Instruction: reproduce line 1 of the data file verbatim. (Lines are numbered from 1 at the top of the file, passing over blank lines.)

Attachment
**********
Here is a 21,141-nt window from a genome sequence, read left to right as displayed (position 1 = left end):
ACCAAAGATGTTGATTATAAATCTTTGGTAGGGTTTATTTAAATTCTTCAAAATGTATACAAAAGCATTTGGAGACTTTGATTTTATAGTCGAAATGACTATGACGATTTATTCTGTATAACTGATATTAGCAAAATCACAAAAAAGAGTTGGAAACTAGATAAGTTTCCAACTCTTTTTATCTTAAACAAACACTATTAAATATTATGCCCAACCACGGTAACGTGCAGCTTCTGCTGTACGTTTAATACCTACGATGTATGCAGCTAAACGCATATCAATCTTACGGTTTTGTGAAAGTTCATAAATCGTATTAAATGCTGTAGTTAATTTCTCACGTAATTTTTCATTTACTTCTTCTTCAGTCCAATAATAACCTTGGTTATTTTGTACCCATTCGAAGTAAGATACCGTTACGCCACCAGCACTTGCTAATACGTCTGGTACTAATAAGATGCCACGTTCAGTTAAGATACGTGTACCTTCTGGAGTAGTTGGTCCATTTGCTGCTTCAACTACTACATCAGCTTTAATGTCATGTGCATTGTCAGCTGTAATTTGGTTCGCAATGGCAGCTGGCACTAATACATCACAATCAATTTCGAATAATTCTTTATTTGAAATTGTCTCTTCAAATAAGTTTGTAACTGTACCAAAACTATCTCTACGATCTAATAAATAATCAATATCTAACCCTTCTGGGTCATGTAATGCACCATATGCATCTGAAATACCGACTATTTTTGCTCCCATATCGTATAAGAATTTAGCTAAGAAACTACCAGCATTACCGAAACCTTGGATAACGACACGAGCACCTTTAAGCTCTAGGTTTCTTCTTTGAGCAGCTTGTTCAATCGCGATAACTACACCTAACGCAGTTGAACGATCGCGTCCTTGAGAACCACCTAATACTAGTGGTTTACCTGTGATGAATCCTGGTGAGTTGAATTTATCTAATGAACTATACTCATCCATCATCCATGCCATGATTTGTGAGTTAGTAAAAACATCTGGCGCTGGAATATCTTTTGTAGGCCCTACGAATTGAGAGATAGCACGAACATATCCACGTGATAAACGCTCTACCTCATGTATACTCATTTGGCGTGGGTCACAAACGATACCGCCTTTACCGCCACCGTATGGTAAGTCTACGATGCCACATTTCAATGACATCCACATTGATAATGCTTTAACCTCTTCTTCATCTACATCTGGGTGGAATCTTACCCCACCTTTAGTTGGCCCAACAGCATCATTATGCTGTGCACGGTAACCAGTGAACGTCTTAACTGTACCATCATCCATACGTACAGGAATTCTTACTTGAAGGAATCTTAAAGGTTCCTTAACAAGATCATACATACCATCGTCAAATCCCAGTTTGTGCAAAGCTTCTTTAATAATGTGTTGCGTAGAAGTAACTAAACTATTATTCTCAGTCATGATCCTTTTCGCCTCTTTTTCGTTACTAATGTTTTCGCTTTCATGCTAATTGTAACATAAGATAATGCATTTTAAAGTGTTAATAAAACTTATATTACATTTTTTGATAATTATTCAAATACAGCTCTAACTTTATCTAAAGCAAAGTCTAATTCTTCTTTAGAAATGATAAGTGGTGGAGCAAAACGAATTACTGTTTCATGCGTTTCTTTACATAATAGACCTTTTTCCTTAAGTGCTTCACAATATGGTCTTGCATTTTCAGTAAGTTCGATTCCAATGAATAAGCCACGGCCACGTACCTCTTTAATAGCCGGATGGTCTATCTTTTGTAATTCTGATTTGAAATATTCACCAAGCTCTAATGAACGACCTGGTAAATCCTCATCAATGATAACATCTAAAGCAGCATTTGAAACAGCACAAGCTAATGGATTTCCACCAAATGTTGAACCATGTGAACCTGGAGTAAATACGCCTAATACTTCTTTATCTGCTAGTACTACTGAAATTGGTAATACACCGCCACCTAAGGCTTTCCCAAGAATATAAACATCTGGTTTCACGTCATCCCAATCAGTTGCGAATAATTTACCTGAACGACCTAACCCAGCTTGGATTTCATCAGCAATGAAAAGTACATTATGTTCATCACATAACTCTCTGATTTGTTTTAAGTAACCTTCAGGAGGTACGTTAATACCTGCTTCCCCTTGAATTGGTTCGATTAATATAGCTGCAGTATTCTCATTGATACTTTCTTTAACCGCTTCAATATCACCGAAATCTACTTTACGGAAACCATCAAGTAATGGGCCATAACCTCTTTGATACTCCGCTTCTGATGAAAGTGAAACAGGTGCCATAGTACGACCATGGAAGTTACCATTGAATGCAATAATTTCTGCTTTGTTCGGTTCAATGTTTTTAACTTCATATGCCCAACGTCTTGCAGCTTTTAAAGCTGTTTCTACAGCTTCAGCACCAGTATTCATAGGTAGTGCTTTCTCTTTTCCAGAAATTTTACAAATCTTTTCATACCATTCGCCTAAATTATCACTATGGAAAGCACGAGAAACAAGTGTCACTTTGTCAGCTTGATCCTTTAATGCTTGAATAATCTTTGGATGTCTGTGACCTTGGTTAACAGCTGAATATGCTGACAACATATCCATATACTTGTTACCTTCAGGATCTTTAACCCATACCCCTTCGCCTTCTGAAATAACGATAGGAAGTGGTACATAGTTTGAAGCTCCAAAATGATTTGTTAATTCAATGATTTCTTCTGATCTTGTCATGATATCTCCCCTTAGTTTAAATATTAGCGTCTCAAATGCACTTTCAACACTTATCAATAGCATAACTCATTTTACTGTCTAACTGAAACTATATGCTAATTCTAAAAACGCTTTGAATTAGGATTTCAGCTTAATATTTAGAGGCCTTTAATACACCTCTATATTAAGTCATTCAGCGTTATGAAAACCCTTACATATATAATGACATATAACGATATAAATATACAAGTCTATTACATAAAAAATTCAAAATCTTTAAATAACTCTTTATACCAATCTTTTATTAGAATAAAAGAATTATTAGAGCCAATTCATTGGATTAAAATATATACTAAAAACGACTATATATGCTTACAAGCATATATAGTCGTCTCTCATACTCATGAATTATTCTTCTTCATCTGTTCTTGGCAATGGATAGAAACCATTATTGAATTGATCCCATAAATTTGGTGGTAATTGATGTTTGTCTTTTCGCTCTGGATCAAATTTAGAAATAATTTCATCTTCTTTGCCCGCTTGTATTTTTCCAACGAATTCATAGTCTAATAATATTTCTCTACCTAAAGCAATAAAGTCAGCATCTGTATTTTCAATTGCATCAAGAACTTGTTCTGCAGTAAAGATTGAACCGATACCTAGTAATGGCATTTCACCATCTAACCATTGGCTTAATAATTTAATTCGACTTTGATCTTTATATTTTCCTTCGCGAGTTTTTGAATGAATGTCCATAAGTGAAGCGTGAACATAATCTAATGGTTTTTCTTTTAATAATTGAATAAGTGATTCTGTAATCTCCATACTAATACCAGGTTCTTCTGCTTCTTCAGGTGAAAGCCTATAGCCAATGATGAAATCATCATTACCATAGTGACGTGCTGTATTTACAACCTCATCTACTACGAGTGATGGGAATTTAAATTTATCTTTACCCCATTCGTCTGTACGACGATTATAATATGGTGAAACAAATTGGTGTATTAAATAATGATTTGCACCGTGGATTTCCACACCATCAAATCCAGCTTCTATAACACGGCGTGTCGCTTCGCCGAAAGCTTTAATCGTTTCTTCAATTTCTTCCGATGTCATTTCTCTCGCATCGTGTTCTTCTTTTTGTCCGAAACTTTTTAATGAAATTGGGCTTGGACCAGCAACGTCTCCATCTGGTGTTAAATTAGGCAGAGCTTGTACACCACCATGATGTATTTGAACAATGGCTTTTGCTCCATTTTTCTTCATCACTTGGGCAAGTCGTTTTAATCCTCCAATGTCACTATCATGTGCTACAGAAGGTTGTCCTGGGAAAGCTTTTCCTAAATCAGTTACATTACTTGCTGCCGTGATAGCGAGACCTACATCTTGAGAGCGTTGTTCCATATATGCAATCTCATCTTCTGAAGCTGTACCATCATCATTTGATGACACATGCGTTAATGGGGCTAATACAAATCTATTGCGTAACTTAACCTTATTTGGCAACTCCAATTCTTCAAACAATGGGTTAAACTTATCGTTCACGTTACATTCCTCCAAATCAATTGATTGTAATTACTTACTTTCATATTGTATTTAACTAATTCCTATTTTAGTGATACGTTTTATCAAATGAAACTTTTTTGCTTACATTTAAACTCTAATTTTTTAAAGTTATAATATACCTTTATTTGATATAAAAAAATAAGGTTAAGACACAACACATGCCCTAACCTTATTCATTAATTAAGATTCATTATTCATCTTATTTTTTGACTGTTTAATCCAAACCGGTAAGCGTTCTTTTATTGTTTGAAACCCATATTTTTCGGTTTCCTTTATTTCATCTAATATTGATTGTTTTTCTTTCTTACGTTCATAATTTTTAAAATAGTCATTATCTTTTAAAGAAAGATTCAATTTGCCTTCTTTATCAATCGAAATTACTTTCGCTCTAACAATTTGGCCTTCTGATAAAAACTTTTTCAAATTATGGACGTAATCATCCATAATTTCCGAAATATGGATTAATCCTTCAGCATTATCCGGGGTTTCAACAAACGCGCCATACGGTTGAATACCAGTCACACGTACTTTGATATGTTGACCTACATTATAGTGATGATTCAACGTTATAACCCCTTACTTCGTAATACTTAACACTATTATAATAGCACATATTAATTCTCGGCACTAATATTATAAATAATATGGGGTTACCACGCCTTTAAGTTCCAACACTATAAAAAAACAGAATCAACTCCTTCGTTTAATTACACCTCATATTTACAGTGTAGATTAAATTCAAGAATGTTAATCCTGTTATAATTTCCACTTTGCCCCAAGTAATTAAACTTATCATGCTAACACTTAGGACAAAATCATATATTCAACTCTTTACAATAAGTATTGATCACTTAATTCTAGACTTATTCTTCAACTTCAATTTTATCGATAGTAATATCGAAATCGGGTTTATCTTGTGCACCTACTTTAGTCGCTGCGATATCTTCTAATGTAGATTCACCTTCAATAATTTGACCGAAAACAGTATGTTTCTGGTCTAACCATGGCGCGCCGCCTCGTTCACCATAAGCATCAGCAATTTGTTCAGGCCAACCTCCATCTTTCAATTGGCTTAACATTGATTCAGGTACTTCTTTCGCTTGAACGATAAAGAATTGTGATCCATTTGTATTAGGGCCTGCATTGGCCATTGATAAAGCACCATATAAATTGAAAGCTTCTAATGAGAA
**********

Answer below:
Here is a 21,141-nt window from a genome sequence, read left to right as displayed (position 1 = left end):